America’s Cup World Series format to help Team France

Published on October 14th, 2015

Following on from Portsmouth and Gothenburg, the French challengers for the 35th America’s Cup are heading westwards to Bermuda, which will host the third event of the America’s Cup World Series on October 17-18.

Aboard the AC45 Groupama Team France, Franck Cammas and his crew will be trying to shake up the global hierarchy on the very race zone that will accommodate the qualifying rounds in May and June 2017, which will see the winning teams earn the right to challenge the America Defender, Oracle.

Since securing third place in the final race run in Sweden, the crew of Groupama Team France has had little opportunity to sail together, with the exception of three days racing a GC 32 in Marseille in early October. In such conditions it’s tough to envisage making up part of its deficit in relation to the top international crews from America, New Zealand and the United Kingdom.

“Since the races in Gothenburg in late August, we’ve all done a lot of sailing but unfortunately not enough with all of us on one boat,” notes Cammas. “However, in four short, intense races, anything can happen. We’ve seen that we perform well in the start phases, but we were lacking references for trimming the foils. It’s a problem that should have been sorted now.”

September saw the French skipper take the win in the Little Cup in Geneva, otherwise known as the Little America’s Cup, before going on to finish 9th and top French crew in the European Nacra 17 Championship in Barcelona in association with Sophie de Turckheim.

“Despite all that, thanks to the three days of training in Marseille, the Bermuda stage will be the one we’ve prepared the most for,” Cammas explained. “That said, we’ll have to make sure we make good use of the time on the water on Thursday and Friday to line-up at Saturday’s start with our reflex actions firing on all cylinders. I feel confident as we have a solid crew.”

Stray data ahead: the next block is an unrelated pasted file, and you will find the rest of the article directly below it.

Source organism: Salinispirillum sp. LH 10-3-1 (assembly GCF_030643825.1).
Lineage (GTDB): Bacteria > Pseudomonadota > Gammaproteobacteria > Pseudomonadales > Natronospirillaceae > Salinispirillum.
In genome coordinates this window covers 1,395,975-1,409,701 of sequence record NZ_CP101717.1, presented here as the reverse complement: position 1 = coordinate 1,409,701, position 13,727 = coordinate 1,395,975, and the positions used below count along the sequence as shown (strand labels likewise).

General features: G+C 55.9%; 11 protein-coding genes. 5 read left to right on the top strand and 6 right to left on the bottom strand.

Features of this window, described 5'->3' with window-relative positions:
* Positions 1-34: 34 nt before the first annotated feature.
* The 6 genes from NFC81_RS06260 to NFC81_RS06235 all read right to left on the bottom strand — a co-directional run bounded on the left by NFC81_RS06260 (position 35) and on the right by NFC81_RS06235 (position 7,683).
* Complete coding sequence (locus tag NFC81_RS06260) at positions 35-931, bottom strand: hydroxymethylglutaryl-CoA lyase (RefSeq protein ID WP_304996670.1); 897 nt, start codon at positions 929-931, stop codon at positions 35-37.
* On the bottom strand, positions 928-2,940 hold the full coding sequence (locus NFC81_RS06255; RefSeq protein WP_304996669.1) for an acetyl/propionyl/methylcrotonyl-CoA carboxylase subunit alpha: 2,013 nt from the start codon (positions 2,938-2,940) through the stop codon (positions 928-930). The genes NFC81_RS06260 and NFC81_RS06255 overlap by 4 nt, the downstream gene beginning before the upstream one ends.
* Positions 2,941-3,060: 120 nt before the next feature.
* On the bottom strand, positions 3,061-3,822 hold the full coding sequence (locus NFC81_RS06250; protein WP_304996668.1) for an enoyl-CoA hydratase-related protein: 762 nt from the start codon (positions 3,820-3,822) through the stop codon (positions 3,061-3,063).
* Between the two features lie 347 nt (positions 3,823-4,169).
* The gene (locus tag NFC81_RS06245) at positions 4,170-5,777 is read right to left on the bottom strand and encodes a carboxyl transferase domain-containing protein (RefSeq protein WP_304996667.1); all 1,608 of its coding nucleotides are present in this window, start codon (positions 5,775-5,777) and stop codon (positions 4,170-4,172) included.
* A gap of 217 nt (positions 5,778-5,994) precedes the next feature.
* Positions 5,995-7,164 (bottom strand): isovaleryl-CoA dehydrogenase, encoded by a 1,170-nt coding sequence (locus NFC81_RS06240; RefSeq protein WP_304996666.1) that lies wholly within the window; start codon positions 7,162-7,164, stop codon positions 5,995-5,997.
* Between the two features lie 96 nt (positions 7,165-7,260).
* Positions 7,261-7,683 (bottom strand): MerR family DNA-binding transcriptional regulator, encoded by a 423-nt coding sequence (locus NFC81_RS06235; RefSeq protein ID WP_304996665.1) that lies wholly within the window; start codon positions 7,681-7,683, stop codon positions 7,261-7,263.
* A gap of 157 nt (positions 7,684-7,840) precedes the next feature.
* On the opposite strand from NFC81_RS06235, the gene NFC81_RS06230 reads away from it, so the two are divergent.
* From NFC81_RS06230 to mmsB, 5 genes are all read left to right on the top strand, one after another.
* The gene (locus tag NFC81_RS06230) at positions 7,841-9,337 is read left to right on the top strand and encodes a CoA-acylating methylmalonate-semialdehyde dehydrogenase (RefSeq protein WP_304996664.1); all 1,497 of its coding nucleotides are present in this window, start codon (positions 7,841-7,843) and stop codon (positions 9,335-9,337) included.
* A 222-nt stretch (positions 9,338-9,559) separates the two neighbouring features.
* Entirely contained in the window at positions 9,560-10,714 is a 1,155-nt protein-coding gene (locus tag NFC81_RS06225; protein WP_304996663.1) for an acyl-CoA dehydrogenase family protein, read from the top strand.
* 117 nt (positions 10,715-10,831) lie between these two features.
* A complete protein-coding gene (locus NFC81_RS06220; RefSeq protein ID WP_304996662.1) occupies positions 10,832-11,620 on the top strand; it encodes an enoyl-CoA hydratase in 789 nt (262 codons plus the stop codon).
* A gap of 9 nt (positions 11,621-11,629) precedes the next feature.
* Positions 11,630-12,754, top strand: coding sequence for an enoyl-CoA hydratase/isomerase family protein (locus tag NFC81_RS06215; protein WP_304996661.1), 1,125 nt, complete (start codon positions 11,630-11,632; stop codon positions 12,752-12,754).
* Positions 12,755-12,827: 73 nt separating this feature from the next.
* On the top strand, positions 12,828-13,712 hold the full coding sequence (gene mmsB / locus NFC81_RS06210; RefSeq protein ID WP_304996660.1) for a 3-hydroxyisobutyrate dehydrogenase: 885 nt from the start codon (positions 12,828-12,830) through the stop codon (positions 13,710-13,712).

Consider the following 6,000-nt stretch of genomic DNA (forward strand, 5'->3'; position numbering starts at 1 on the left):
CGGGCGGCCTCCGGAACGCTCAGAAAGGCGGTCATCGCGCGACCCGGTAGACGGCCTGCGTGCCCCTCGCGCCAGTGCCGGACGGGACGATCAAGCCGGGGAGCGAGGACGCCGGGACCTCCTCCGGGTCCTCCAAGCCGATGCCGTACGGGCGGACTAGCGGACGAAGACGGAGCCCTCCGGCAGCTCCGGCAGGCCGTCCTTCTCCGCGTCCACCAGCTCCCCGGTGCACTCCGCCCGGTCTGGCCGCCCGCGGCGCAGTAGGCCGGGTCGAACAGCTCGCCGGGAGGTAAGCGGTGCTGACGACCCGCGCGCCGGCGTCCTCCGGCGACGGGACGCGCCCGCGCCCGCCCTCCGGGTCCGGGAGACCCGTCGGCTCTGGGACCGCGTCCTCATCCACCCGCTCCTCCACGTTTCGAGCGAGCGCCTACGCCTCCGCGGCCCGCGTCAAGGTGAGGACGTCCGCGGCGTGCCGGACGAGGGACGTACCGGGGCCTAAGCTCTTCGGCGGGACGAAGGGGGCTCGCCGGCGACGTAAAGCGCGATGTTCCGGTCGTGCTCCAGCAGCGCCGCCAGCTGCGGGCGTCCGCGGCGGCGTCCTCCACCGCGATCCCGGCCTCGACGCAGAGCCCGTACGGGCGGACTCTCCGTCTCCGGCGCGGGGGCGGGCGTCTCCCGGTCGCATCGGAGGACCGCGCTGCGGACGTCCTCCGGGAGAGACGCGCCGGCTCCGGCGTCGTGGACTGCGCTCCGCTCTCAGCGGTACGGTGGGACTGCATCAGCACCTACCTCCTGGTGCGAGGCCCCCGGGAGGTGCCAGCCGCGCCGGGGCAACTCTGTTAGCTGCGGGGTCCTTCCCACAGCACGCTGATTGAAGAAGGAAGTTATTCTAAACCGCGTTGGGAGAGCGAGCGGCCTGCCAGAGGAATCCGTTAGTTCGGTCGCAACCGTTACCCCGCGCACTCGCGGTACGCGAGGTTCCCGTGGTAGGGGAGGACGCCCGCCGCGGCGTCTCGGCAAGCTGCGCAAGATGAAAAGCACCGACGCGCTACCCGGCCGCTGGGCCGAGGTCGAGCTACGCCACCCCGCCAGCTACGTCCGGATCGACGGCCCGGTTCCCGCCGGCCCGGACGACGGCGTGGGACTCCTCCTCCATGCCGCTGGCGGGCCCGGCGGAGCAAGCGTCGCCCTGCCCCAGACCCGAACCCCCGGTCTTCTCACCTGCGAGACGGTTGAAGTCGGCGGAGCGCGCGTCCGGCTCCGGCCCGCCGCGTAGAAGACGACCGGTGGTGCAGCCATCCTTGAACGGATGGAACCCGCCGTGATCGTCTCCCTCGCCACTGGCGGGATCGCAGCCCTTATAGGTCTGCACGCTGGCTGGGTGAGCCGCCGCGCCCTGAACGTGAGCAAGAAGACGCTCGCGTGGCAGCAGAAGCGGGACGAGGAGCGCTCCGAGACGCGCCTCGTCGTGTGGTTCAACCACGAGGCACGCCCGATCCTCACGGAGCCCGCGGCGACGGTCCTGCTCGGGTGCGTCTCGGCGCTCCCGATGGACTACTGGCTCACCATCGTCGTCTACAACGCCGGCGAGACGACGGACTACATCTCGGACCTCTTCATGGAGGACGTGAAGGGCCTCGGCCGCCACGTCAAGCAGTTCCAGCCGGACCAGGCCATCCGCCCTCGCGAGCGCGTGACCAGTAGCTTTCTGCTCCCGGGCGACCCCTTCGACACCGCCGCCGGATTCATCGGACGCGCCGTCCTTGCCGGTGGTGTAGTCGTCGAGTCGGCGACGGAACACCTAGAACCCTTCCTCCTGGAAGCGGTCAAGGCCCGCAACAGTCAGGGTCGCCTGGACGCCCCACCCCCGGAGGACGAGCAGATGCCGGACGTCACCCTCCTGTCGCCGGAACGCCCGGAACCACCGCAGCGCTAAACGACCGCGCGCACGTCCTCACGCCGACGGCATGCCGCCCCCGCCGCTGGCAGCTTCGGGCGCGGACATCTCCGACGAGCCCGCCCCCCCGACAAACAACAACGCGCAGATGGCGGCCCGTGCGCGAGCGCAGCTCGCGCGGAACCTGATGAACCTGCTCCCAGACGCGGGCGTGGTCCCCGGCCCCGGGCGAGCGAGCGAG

With Arnaud Psarofaghis fully fit again in his role of tactician (he suffered from a bout of food poisoning in Sweden), the crew of Groupama can really be on the attack: “There are always opportunities to be snapped up in this type of course and we’re beginning to get a handle on what we need to do. We just have to focus on putting it into practice now.”

In order not to take any chances, the French crew has taken on an assistant coach to work alongside Bertrand Pacé. Pierre Pennec, a talented helmsman and former member of the Olympic squad, takes up the new post: “Pierre competed in the Tour de France à la Voile with us,” Cammas adds. “He’s an excellent helmsman, who works intuitively. He’ll be keeping a close eye on our trimming, as well as those of our rivals. He’s an excellent complement to Bertrand, who’s very rational and very technical. We’ll see how they get along.”

In terms of the weather conditions, the skipper of Groupama Team France isn’t building castles in the air: “The models are evolving quickly. Indeed, Bermuda is quite far North so it’s influenced by the lows rolling across from Boston or New York en route for Europe. To the South of these lows, depending on whether a front rolls through or we’re influenced by a ridge of high pressure, the wind varies from 5 to 25 knots. For the weekend, we’re likely to be racing in a 10 to 15-knot breeze.”

However things pan out, the two days of racing are likely to be very intense, with Groupama Team France very close to the Swedish team on Artémis and the Japanese team on Softbank in the battle to snatch back the fourth place they secured in Portsmouth. Whatever the result, the French team will be putting in an eight-day training session with the Japanese team on the Cup site itself. It’s a great opportunity to up their game, whilst getting three new crew to integrate the Team: Hervé Cunningham, Olivier Herledant and Thomas Le Breton.

The crew of Groupama Team France:
Franck Cammas, skipper and helmsman
Arnaud Psariofaghis, tactician
Thierry Fouchier, wing trimmer
Arnaud Jarlegan, headsail trimmer
Devan Le Bihan, bowman

The ranking for the LVACWS after the first two races:

Team website:

Report by Vincent Borde.

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